Georges St. Pierre could be part of the most lucrative fight in UFC history. | Dave Mandel/Sherdog.com
News & Notes
With a victory on Nov. 17 in his first fight in nearly two years, UFC welterweight kingpin Georges St. Pierre put himself in a position to negotiate for what will almost certainly be the most lucrative fight in UFC history -- a showdown against Anderson Silva.
Talk and posturing about the fight enveloped St. Pierre’s return outing against Carlos Condit at UFC 154, as Silva made an appearance at the event and held a press conference to discuss the fight. St. Pierre and his camp did not appear bullish on the bout, constantly bringing up Nick Diaz and Johny Hendricks in interviews as opponents of interest at 170 pounds.
In an appearance on a Montreal talk show, St. Pierre said he struggles to see a future past a Silva fight and will only take it when he feels he has conquered all other challenges. St. Pierre indicated money is not going to sway him into taking the fight prematurely. Weight is a key factor, as there seems to be a rough consensus around a catchweight of 174.
UFC President Dana White said he would like to make the fight in May and have it in either Cowboys Stadium in Arlington, Texas, or a stadium in Brazil or Toronto. It is unclear what the fight would mean for the middleweight and welterweight titles Silva and St. Pierre hold.
Other items of interest:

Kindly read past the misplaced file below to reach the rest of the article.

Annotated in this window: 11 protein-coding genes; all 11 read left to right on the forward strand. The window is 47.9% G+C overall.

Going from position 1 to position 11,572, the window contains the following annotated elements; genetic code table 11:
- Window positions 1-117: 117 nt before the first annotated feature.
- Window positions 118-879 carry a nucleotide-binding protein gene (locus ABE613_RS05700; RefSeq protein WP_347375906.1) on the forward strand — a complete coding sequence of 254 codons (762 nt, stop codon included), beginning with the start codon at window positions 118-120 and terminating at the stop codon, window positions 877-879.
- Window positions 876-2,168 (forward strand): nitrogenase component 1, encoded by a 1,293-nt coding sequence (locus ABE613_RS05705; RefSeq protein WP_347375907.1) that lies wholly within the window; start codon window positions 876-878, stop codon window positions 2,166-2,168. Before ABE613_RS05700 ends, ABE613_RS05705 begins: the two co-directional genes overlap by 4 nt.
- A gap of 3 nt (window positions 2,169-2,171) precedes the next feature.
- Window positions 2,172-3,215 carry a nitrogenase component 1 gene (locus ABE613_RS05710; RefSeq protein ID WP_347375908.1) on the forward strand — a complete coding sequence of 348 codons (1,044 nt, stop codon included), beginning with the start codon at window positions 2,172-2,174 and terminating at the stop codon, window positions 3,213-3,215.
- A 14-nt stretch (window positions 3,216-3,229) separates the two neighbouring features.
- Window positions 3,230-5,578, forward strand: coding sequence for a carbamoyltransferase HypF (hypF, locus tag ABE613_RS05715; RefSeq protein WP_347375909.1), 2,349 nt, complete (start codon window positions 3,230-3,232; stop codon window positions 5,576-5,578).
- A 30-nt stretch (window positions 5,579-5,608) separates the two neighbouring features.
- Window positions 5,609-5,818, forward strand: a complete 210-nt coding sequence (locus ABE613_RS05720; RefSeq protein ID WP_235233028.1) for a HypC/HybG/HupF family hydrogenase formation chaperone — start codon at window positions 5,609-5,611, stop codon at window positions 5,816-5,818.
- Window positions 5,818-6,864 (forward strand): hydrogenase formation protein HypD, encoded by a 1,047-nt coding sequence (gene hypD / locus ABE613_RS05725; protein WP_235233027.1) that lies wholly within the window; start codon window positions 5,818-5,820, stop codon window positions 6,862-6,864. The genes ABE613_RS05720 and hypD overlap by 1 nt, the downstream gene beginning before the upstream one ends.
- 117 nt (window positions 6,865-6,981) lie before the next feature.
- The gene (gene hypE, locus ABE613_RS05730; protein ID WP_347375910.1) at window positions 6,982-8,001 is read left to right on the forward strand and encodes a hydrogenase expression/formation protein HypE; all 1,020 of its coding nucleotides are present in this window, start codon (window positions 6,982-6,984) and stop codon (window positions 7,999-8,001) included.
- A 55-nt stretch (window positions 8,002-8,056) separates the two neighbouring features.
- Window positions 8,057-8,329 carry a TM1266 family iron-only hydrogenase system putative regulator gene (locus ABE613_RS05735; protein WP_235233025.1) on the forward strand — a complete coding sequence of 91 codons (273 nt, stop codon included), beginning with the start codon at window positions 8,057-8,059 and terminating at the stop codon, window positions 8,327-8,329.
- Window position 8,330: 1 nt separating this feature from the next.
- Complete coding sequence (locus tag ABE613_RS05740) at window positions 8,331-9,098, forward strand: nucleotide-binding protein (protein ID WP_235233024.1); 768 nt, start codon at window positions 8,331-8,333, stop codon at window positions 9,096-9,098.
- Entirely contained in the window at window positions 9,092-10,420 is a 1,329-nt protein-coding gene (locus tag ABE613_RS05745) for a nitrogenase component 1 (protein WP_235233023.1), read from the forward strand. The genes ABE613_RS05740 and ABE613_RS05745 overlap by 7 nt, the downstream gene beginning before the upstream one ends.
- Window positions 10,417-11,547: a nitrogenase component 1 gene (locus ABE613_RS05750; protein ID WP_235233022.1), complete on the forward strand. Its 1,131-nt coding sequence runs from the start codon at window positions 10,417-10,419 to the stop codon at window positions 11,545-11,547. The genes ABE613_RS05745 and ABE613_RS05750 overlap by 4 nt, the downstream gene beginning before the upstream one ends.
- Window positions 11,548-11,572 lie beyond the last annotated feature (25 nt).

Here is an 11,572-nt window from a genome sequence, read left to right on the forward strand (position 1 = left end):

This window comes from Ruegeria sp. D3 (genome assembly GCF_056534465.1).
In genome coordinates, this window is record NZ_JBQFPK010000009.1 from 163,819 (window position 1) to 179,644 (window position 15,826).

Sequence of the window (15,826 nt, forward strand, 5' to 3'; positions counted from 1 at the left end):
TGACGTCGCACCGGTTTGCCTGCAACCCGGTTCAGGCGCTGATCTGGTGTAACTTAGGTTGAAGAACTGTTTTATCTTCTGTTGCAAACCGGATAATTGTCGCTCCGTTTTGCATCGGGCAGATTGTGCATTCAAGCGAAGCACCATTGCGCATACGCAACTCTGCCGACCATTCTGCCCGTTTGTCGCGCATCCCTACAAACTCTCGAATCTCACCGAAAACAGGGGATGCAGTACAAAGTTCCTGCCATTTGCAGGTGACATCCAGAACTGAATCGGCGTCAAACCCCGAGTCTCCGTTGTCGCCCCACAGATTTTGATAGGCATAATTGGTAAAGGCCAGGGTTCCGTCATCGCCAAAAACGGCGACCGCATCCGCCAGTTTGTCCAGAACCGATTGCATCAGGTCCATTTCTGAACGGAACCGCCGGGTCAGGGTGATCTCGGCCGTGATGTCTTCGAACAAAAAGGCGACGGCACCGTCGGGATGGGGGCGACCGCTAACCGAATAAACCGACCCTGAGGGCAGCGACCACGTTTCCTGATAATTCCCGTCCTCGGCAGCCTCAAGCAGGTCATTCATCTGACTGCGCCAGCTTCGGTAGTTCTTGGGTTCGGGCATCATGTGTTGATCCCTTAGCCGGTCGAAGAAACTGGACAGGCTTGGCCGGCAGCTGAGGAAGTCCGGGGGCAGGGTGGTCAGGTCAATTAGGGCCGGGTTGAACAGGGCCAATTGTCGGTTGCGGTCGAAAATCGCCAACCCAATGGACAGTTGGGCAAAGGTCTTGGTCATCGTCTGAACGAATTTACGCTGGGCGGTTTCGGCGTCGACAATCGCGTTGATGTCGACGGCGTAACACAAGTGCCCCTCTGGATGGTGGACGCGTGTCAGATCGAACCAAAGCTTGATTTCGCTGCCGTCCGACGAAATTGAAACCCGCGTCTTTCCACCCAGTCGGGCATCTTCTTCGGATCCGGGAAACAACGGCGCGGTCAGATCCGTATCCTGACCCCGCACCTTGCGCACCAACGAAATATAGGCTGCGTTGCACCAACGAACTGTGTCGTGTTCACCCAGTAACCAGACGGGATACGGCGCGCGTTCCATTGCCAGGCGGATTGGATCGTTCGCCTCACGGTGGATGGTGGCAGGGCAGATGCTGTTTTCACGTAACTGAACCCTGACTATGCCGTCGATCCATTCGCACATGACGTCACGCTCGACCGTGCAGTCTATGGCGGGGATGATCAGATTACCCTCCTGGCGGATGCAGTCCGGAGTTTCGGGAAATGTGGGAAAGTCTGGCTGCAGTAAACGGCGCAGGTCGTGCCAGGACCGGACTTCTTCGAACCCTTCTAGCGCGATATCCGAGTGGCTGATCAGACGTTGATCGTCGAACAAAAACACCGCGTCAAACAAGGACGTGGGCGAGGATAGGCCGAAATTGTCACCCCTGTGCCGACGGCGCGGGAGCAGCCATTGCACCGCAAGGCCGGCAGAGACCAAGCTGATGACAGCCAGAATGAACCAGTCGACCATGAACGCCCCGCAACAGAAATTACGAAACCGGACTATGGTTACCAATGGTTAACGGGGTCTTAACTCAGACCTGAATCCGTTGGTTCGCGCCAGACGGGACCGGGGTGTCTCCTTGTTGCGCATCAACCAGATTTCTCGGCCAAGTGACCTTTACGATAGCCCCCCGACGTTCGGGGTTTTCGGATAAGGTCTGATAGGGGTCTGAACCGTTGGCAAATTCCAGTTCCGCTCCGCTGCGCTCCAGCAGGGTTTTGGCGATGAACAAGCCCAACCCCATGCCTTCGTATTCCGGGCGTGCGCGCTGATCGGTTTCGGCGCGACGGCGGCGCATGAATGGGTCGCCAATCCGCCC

• It appears Bellator Fighting Championships will be making its Spike TV debut on Thursday, Jan. 10. The promotion booked a date at Boardwalk Hall in Atlantic City, N.J., for that night, and a venue in Irvine, Calif., the next Thursday. It is believed Spike will air live weekly Bellator events on one night of the week and a Bellator reality show on a different night. FX, which broadcasts “The Ultimate Fighter,” has signaled it will move the reality series to whatever night Spike tries to schedule Bellator’s show; that would serve as payback for Spike counter-programming “The Ultimate Fighter” on FX with archived UFC footage. According to a report in TimeOut Chicago, Bellator’s reality show will feature featherweight champion Pat Curran and run 10 episodes per season. Bellator also announced it has modified its policy on title shots. Fighters who lose competitive title fights will be eligible for rematches without going through another Bellator tournament. Ostensibly, this is to allow Eddie Alvarez -- he is negotiating a potential new contract and entertaining UFC offers -- to face lightweight champion Michael Chandler in a rematch of what many consider the best fight in Bellator history. Alvarez expressed disinterest in enduring another tournament to fight again for the title he lost to Chandler in November 2011;
• Fox is looking to boost the UFC network special on Dec. 8 by moving the three-hour preliminary fight broadcast from Fuel TV to FX, putting it in tens of millions more homes -- 36 million for Fuel TV as opposed to 91 million for FX. There will be six preliminary fights on FX, followed by four fights on Fox. Fox also aired a “Primetime”-esque “Road to the Octagon” special on the card and its fighters prior to NFL action on Dec. 2. The network is also pushing the UFC to consider holding its 2014 Super Bowl weekend event in New Jersey to coincide with the actual Super Bowl. Fox is keen on integrating UFC shows into other big weekend sports events as part of a strategy to create a halo effect of playoff football’s ratings on other Fox Sports content. The UFC is also said to be part of the vision for the Fox Sports 1 network, which is in development and will be designed to compete with ESPN. Fox will rebrand the existing Speed Channel into Fox Sports 1. Speed is available in three times as many households as Fuel TV;